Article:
You may not know it when you consider my current occupation and pay rate, but I have a Bachelor's Degree. In what? you might ask. In Exercise Science. Now, I'm not exactly sure what comes to your mind when you hear that, but I'm betting it wouldn't really describe how I feel about the education I received. I kind of feel like most people that I've told lately think I should be a personal trainer or something. Not that I couldn't have been, but it's a flexible major and I didn't really gear it that way. Besides, you don't need a Bachelor's degree to be a personal trainer. So what did I end up with? A completely unmarketable degree with no experience. I knew I was going to grad school, so it didn't really matter to me then.
Not that I haven't learned anything about exercise. I definitely have. I know enough to tell you that one of the best ways to live long and healthy is to exercise. But how do I apply this very expensive piece of knowledge? Well, up until a few weeks ago, not very well. I was struggling after we moved here because there were not very many places to run and I couldn't get into a good routine around my weird work schedule. But a few weeks ago, Burke and I joined the YMCA!
It was a major decision, because as far as we were concerned... it is a LOT of money. But we decided to do it facing the prospect of a long, snowy, Wisconsin winter. We signed up during a promotion and saved a good $60 or so. Since then we have gone swimming, ran on treadmills, lifted weights, Burke has tried to teach me how to play racquetball, and I started taking a Zumba class.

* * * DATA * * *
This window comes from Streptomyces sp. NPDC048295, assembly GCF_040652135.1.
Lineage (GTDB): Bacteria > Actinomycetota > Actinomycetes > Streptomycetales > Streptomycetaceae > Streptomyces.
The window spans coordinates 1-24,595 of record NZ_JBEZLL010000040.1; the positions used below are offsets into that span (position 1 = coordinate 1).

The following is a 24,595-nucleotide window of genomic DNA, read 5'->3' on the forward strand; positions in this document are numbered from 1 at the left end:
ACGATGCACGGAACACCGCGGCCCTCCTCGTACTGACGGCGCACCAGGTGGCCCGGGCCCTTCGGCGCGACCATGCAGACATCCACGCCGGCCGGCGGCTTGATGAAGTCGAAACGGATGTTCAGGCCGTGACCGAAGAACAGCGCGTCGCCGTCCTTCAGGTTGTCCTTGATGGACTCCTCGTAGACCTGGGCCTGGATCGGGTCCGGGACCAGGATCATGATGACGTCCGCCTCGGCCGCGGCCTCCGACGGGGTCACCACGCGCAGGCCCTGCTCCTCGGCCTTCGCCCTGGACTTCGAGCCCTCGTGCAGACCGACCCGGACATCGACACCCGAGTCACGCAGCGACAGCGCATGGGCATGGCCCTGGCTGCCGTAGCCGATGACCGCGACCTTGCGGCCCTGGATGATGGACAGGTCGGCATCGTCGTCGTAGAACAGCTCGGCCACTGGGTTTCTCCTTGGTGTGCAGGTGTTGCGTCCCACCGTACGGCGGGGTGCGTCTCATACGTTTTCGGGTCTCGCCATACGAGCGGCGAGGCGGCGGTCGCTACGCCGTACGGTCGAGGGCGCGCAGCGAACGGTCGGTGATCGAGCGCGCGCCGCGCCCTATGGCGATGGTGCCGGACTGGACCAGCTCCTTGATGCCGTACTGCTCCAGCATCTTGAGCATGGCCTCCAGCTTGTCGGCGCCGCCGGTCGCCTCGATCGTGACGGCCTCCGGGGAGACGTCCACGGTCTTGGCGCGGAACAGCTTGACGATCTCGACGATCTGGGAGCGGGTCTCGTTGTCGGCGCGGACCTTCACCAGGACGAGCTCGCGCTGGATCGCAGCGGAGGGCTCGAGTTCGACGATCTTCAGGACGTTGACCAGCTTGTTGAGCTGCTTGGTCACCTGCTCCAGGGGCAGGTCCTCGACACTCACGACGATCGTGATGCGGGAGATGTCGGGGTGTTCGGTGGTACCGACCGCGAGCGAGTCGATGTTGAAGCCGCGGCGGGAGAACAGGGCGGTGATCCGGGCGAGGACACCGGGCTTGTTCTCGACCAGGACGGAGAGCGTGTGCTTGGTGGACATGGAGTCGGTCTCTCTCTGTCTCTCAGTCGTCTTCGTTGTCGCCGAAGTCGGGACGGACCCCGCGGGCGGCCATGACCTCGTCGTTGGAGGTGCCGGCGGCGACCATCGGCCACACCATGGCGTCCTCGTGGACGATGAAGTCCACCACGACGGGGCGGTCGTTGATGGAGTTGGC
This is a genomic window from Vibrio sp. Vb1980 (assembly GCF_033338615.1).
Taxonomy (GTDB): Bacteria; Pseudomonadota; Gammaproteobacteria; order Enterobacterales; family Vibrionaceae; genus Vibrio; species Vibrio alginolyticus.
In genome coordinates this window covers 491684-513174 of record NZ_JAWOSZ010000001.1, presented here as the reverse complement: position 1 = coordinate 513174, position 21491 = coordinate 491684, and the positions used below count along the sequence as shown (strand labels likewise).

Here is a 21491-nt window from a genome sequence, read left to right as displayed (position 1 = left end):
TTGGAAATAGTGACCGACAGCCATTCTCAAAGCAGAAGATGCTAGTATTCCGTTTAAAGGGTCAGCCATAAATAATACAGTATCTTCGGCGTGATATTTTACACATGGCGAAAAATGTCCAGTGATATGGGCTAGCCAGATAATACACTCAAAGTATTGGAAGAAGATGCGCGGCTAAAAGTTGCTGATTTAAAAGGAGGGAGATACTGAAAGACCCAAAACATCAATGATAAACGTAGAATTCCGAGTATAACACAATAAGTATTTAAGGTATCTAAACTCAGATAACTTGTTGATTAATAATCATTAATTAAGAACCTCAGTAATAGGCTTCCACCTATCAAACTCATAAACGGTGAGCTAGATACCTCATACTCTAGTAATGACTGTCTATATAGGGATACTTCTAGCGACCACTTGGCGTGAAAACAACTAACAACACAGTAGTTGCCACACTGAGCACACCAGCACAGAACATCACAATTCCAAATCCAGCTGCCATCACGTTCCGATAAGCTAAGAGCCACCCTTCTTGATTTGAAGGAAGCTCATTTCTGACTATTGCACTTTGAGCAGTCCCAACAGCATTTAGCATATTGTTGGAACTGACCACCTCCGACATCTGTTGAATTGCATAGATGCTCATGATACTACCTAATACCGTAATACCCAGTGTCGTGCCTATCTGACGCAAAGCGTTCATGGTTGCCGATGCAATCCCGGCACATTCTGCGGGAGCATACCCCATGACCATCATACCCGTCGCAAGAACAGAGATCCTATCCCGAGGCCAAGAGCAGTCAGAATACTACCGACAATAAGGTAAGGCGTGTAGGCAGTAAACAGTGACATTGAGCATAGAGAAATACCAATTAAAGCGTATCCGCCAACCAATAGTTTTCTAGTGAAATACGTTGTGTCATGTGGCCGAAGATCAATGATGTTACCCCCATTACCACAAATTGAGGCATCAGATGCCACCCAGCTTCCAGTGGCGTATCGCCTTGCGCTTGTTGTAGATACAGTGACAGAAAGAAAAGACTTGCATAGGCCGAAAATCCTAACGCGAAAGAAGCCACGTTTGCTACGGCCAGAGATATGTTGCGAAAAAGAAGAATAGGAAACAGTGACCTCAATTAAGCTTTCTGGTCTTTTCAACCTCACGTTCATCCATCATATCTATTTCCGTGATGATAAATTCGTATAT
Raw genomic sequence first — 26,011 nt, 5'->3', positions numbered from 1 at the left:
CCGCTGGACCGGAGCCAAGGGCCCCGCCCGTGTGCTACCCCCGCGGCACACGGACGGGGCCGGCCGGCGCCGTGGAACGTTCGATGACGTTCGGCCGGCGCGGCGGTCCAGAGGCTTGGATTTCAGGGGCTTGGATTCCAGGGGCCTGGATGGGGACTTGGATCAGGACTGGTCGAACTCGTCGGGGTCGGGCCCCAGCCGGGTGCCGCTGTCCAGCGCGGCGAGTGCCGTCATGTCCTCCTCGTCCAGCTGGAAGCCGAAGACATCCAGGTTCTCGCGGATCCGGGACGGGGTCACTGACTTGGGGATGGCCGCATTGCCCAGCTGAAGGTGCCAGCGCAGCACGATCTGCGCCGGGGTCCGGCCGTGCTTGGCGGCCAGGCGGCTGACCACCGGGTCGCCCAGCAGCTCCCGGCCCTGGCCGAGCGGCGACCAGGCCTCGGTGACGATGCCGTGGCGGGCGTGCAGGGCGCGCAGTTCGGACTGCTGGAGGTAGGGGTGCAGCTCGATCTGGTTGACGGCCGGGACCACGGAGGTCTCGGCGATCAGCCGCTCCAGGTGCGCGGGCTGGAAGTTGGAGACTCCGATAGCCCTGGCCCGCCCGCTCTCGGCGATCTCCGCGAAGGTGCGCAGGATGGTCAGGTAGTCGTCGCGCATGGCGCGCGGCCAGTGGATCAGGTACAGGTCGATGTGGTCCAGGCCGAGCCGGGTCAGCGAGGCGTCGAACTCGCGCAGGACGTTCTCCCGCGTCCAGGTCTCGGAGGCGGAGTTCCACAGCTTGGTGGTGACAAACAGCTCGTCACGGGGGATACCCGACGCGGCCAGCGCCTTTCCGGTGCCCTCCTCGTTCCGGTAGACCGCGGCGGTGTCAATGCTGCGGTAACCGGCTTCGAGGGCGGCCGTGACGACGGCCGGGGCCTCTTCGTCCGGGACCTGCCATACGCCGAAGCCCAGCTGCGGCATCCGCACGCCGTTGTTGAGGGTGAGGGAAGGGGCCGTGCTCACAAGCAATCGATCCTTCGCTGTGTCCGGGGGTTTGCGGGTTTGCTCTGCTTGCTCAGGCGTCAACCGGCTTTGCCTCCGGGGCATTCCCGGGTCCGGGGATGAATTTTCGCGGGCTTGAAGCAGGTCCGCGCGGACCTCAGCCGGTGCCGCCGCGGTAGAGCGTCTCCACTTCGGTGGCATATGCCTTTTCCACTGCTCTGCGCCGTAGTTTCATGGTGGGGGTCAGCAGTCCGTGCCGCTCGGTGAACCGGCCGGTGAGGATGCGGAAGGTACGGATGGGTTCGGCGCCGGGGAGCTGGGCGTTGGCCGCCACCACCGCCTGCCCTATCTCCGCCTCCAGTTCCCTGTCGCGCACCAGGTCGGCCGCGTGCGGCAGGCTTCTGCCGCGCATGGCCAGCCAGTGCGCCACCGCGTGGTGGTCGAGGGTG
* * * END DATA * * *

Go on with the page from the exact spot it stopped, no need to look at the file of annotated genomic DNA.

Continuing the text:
Since yoga (which would be my first choice any day) costs an extra 20 or 30 bucks, I decided to give Zumba a try. The first day of the class I was nervous, thinking, "Gosh I wish I had someone to go with me." As soon as the class started, however, I was SO GLAD I didn't know anyone in there! I look like an idiot. It's just dancing for exercise, and it's fun I guess, but I just try to avoid the mirrors at all costs. The whole time I'm just trying to figure out how to get my arms to move like that with my legs and hips, etc.
And swimming? It's a similar story. I took a beginning swimming class at BYU my sophomore year to try and relearn how to swim (because I had literally forgotten since my childhood swimming lessons). By this point, I know HOW to do the strokes correctly, but I still can't go 2 lengths of the pool without stopping. My swimming workouts consist of going one length of the pool at freestyle, rest, then back; repeat with breast stroke; repeat with back stroke.... repeat until I've had enough.
Then there's racquetball. So I like tennis, so I figured racquetball would be great. We've only played once so far, but I just couldn't get the hang of hitting the ball AFTER it bounced off the wall behind me. It was a little frustrating... and imagine poor Burke. Like I said, we've only played once.
Needless to say, most of the time when I exercise, I feel a little pathetic. Even running nowadays... I can do it outside, but on a treadmill I can't make myself go more than a mile or two. Add that to the admission that my degree is in Exercise Science, and well, I guess all I can say is, ya gotta start somewhere.
But I'll tell you one thing I do know about the "science of exercise": pay a bunch of money to join a gym and you'll be much more likely to get your ever-needed exercise.